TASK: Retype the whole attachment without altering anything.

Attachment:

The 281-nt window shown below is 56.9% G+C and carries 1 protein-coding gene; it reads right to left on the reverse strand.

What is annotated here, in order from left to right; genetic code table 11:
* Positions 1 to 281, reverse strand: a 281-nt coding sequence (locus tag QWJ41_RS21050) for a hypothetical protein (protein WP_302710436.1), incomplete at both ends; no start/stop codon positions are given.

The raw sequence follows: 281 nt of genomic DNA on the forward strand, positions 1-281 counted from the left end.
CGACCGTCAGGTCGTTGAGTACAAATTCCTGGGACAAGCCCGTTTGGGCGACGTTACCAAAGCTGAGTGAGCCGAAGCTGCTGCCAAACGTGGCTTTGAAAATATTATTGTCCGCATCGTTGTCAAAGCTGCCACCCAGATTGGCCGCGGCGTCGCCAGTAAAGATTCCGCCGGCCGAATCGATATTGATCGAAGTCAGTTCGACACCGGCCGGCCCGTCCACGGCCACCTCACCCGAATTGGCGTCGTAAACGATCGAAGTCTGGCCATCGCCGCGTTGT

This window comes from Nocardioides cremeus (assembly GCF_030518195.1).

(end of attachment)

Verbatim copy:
The 281-nt window shown below is 56.9% G+C and carries 1 protein-coding gene; it reads right to left on the reverse strand.

What is annotated here, in order from left to right; genetic code table 11:
* Positions 1 to 281, reverse strand: a 281-nt coding sequence (locus tag QWJ41_RS21050) for a hypothetical protein (protein WP_302710436.1), incomplete at both ends; no start/stop codon positions are given.

The raw sequence follows: 281 nt of genomic DNA on the forward strand, positions 1-281 counted from the left end.
CGACCGTCAGGTCGTTGAGTACAAATTCCTGGGACAAGCCCGTTTGGGCGACGTTACCAAAGCTGAGTGAGCCGAAGCTGCTGCCAAACGTGGCTTTGAAAATATTATTGTCCGCATCGTTGTCAAAGCTGCCACCCAGATTGGCCGCGGCGTCGCCAGTAAAGATTCCGCCGGCCGAATCGATATTGATCGAAGTCAGTTCGACACCGGCCGGCCCGTCCACGGCCACCTCACCCGAATTGGCGTCGTAAACGATCGAAGTCTGGCCATCGCCGCGTTGT

This window comes from Nocardioides cremeus (assembly GCF_030518195.1).